Remembering the legacy of Indira Gandhi

A worrying moment can bother you for years to come, but what if there is a whole day plagued by unpleasant events, one after another. How can such a day be erased from memories? Surely the terror, fear and loathing of that day will continue to attack you. Every year October 31 has a similar effect on me. On the same day in 1984, Prime Minister Indira Gandhi was killed by his bodyguards at his official residence and after that horrific events continued in Delhi and other parts of the country. Once the cycle of violence and riots began, it took several days for the situation to return to normal. As a journalist, I also witnessed these poisoned moments.

Today, when we remember Indira Gandhi, it seems that she is one of the few designers of modern India. It was the time of utopias and socialist dreams, as soon as she took power, she made hasty populist decisions, one after the other. Whether it is the abolition of the private purse of members of the royal family and the Maharajas or the nationalization of banks, many such decisions have been characterized as socio-economic reforms. Please do not compare decisions made then with those made today. It was a cold war torn world that had emerged from World War II. The needs of the time were different. In a democracy, those at the lowest rungs of society had high hopes for such decisions. This was the basis of Indira Gandhi’s long political success. She had an incredible ability to communicate and to captivate the weaker sections. In 1971, its slogan was: “They say to take away Indira, I say to eradicate poverty”.

It should also be remembered that two years before coming to power, India waged a bitter war with Pakistan. Wars are always heavy on the pockets of the common man. India at that time seemed to be slowly reeling. There was not enough money in the treasury to feed the huge population and there was nothing to feed the large population except red wheat supplied by the United States. For this, US President Lyndon B. Johnson used to threaten India in various ways. It is also said that once the United States stopped a ship loaded with wheat in a port for some reason. It was an embarrassing moment for New Delhi as warehouses across the country had food grains of very limited duration. It seemed like we had no choice but to live on the mercy of the United States.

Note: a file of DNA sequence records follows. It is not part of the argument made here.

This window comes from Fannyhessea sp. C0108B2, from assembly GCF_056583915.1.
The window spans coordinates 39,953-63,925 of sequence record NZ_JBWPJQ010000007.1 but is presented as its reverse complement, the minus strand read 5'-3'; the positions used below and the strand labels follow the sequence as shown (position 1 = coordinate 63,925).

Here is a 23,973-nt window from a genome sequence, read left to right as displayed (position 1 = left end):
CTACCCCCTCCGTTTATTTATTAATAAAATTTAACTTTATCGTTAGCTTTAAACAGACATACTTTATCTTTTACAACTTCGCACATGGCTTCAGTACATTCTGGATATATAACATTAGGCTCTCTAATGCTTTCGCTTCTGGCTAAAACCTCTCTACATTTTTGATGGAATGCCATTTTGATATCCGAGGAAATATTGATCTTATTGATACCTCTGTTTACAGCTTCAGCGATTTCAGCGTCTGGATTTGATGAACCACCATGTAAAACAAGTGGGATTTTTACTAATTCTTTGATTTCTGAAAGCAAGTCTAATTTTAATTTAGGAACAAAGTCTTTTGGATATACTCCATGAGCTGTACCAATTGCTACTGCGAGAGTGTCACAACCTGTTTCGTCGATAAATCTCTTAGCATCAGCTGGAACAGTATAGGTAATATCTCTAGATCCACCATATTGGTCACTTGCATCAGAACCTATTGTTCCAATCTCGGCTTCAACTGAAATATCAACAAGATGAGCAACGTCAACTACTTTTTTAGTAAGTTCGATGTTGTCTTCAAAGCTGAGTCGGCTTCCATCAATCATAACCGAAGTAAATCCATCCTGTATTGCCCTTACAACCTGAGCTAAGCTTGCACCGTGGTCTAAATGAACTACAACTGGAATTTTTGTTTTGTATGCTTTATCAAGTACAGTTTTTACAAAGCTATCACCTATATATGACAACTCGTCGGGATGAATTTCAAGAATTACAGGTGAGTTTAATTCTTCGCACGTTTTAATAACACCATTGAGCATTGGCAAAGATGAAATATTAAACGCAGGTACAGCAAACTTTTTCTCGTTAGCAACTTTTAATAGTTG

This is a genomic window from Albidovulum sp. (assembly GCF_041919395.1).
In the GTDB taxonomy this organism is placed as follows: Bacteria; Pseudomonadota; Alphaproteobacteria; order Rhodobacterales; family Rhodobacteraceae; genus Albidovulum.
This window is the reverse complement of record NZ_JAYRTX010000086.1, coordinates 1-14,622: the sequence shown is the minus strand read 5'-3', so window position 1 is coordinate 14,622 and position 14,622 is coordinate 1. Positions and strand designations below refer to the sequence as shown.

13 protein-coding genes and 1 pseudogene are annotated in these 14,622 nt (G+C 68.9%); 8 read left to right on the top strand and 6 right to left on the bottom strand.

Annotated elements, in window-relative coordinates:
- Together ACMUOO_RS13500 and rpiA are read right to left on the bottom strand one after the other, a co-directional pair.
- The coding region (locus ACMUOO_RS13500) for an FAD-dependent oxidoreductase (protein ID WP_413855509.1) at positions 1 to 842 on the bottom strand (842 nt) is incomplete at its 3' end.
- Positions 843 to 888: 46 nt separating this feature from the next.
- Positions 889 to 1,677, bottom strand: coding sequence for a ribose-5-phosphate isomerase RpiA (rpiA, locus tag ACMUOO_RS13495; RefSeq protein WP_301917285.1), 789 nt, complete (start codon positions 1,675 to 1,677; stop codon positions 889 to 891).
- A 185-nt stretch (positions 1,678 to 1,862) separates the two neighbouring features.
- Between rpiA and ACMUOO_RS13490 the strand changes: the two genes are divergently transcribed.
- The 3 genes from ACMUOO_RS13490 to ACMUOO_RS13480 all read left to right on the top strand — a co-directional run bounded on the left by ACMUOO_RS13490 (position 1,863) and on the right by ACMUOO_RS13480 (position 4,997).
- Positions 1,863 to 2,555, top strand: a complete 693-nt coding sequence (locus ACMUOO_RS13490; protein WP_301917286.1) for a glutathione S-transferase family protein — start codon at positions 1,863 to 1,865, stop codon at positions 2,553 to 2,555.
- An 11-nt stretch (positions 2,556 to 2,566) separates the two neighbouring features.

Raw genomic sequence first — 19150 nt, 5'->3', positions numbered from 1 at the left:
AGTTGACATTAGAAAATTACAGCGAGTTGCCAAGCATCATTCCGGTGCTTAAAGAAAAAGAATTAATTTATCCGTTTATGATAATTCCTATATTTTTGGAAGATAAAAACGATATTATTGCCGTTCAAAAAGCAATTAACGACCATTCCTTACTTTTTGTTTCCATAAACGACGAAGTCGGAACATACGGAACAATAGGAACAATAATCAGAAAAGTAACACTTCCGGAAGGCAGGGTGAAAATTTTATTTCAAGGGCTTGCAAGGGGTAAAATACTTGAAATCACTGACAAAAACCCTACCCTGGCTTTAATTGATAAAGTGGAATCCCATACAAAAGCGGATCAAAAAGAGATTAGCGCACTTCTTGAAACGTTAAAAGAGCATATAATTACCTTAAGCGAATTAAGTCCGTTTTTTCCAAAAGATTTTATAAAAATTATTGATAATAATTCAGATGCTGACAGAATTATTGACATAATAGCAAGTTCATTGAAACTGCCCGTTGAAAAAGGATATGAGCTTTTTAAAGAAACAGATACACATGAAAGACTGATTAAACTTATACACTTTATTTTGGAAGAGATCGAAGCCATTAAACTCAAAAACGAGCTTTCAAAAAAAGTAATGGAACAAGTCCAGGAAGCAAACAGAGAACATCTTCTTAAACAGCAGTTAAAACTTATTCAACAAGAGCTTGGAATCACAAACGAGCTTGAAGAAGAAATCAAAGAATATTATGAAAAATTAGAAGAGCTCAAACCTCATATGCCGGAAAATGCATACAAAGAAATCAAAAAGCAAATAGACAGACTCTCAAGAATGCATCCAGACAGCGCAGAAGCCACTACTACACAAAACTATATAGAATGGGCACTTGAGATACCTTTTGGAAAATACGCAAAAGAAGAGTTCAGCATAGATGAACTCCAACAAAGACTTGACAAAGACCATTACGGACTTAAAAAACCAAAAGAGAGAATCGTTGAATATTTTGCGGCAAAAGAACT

This is the time when Indira Gandhi, on the advice of experts, chalked up new experiences and improvements in the field of agriculture. The historic green revolution is the product of this. If India’s warehouses are now filled with more grain than needed, much of the credit goes to Indira Gandhi.

She was also extremely sensitive to India’s borders. She strategically changed the map of this subcontinent by making Sikkim part of India. It was an extremely bold move. There was a possibility of strong resistance from China and there were also concerns that small neighboring countries might be skeptical, but she was firmly committed. Because of this capacity, it had already divided Pakistan into two parts in 1971. This battle will always hold an important place in the military history of the world. It was the first time that more than 90,000 soldiers from one country were forced to surrender in front of the Indian army. Imagine, what would have happened if Pakistan hadn’t been divided like this? In Kashmir as well as in Bengal and in the North-East, the flames of separation would have been high.

His other feat was incredible. Although she was the victim of personal insults from US President Richard Nixon, Indira Gandhi did not give up. By signing a long-term strategic agreement with the Soviet Union, it had given India new heights and new security. The first nuclear test at Pokhran, on May 18, 1974, is no less important. This had dampened the audacity of many neighbors. No other country in the Cold War era was able to take such a step.

Despite so much success, his feet have always stayed on the ground. She never hesitated to meet people, to interact with them. When we studied in the primary classes, we had to greet her when she visited Allahabad. We found many people there holding black flags and chanting slogans such as “Murdabad” or “Go back”. Asked by journalists, his answer would be: the opposition has the right to protest, but was it really that generous?

It was the time of the opposition political heavyweights. People like Ram Manohar Lohia, Atal Bihari Vajpayee and George Fernandes were there to oppose her. They all called her a dictator. She had also proved it by imposing an emergency. The 21 months of the Emergency from June 25, 1975 to March 21, 1977 are a dark spot on his success story. She is also known as the founder of dynastic politics. She first tried to promote her youngest son Sanjay and after he was killed in a plane crash she dragged her eldest son Rajiv, who was not at all interested in politics. She herself was a dynastic product and if she perpetuated it, why is that surprising?

She had also failed to establish peace in Punjab, Kashmir and the northeast. However, in a long political life of a politician, not everything can be right. Indira Gandhi’s work even reminds us of her 37 years after her departure. We are people with weak memories but she has carved a deep signature on the milestone of time. She will be missed even more.

Shashi Shekhar is Editor-in-Chief, Hindustan. The opinions expressed are personal.

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